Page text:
World's Most-Visited Amusement Parks
How they rank, from Disney World in Orlando to Everland in South Korea
Universal Studios Florida, Orlando, Fla.
© 2009 Universal Orlando Resort
Despite the economy, Amusement Today magazine reports that surprisingly or maybe not there was an overall increase in amusement parks attendance last summer. Chances are, many people who had planned on traveling decided it was more affordable, and maybe just as much fun, to keep things local. It has always been the case that, even in tough times, people will still spend money to get out of the house, says Tracy Sarris, president of the International Association for the Leisure and Entertainment Industry. Amusement parks offer that escape at a price that many people can justify.
In choosing the parks to tally for the list, waterparks and aquarium parks like Seaworld and Japan's huge Yokohama Hakkeijim Sea Paradise have been excluded in order to focus soley on amusement parks whose rides are the major attraction. Although Disneyworld and Disneyland comprise several parks, we used the most popular section of each for instance the Magic Kingdom as the watermark for overall attendance, since most visitors purchase base tickets that allow them multiple-park visits over the length of their stay. (All attendance figures are drawn from the industry-standard TEA/ERA Theme Park Attendance Report for 2008.)
Orlando, Fla. (17,063,000)
The Magic Kingdom is the heart of Walt Disney World, where costumed Disney characters roam the streets and Space Mountain rules the ride roost. Pirates of the Caribbean has been revamped with special effects, thanks to the success of the eponymous movies. Cinderella's Castle, based on the turreted Bavarian castle Neuschwanstein, is a classic.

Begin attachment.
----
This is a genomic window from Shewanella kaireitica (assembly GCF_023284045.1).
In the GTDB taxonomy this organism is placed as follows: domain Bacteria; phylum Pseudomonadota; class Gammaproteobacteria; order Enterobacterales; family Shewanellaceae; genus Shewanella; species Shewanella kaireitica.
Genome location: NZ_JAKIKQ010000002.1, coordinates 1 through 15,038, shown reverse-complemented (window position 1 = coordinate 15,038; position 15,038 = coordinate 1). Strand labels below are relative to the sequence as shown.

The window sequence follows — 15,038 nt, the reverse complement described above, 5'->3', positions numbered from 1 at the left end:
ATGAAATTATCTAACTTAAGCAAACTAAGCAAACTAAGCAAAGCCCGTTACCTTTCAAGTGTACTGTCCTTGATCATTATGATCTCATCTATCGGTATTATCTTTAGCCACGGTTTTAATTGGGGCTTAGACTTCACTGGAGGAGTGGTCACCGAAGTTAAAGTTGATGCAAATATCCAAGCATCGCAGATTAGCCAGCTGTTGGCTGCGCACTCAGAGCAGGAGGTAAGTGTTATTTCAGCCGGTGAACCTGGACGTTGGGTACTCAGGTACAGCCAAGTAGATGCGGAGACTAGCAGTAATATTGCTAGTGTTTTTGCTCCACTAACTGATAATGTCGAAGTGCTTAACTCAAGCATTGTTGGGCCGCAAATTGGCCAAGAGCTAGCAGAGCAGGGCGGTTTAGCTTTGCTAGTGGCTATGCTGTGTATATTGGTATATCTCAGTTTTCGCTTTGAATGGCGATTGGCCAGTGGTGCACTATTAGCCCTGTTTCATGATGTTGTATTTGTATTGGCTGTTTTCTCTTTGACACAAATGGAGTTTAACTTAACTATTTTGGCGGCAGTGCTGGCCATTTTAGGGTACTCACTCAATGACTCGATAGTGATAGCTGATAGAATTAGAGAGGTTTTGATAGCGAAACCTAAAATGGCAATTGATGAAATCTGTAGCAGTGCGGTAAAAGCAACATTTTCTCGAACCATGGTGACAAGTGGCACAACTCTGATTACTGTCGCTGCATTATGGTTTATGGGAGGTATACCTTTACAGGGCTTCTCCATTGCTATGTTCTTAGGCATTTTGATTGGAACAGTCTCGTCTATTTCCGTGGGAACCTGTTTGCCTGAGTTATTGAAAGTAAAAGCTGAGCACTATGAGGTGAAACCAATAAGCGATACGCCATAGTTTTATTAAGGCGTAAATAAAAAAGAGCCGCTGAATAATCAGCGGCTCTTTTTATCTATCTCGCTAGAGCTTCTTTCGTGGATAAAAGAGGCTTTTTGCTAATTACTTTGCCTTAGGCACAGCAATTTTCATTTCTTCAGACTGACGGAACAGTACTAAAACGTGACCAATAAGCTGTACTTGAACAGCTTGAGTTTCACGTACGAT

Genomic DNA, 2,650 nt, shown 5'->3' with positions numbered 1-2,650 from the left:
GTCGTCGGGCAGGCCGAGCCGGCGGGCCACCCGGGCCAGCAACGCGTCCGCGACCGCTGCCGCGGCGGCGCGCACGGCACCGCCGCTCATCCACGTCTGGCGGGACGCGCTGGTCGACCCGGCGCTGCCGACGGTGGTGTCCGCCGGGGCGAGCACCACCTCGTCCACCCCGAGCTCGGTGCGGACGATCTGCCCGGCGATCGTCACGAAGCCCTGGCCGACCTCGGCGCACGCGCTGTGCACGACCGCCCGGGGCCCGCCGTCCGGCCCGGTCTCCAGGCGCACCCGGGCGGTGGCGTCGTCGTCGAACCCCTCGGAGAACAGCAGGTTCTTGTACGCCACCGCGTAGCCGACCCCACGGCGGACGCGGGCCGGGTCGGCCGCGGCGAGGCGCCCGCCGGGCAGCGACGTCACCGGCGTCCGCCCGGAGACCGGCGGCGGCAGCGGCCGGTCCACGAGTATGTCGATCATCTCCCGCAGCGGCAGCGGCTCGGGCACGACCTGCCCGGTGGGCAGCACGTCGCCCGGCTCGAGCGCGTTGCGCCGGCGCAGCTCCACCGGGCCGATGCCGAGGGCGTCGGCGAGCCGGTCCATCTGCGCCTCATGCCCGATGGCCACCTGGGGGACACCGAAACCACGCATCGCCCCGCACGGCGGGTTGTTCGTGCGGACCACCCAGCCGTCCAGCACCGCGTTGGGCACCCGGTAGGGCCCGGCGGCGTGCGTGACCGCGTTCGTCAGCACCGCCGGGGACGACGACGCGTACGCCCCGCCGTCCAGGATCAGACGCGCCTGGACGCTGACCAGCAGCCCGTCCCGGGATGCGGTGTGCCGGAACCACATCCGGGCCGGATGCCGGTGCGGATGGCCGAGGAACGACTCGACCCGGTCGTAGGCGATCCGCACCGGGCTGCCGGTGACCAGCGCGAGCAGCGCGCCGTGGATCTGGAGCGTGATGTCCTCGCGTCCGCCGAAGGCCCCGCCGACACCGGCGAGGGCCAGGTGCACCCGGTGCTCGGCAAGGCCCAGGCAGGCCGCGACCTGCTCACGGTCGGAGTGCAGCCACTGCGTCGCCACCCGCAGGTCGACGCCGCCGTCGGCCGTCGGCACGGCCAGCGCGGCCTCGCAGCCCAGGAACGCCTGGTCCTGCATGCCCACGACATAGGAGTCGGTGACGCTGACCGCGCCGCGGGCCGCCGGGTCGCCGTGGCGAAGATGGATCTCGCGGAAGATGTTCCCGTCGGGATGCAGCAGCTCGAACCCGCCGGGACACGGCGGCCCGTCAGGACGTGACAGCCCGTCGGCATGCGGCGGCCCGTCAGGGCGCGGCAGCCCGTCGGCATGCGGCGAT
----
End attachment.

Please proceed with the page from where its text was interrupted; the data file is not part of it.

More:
Anaheim, Calif. (14,721,000)
Dear old Disneyland is the granddaddy of all modern theme parks. Watch a parade with your favorite Disney characters on Main Street USA, or check out the new Toy Story Mania, a 4-D interactive adventure. The perennially popular Its a Small World ride is finally getting a facelift and re-opening in fall 2008. Thank goodness you can still take a spin on the teacups at the Mad Tea Partyits been a staple since the park opened in 1955.
Tokyo Disneyland is part of a massive Disney complex that also includes Tokyo DisneySea and a number of branded hotels. The first Disney park to open outside the United States, Tokyo Disneyland celebrated its 25th anniversary in April 2008. Rides include Big Thunder Mountain in Westernland, a four-minute train ride through a "haunted" mine.
Is it still (or was it ever) the "cultural Chernobyl" French intellectuals once slammed it as? If so, it sure has turned into a popular one, spurring economic growth too in Marne-la-Vallee along Paris's eastern fringe.
Osaka, Japan (8,300,000)
Similar to Universal Studios in Orlando, the Japan version has many of the same rides, like the popular Jaws and ET Adventure rides. Dont miss out on Hollywood Dream-The Ride, Universal Studios Japans first jet-coaster, or the 3-D action ride The Amazing Adventures of Spiderman.
Seoul, South Korea (6,600,000)
Everland in South Korea holds a number of annual festivals, including the Flower Carnival, Summer Splash, and Christmas Holiday Fantasy. For a taste of the local culture, catch the Wish Celebration festival in January and February, when the park features folk performances. You can also venture next door to the Hoam Art Museum and explore a traditional Korean garden.
Orlando, Fla. (6,231,000)
At this real movie and television studio guests will get a behind-the-scenes look at their favorite shows and actually be able to get in on the movie magic. Step into Twister Ride It Out and feel what its like to be in the middle of a tornado or take a thrilling trip into a catastrophic movie set on Disaster, and learn how earthquakes, floods, and fires are made on the movie sets.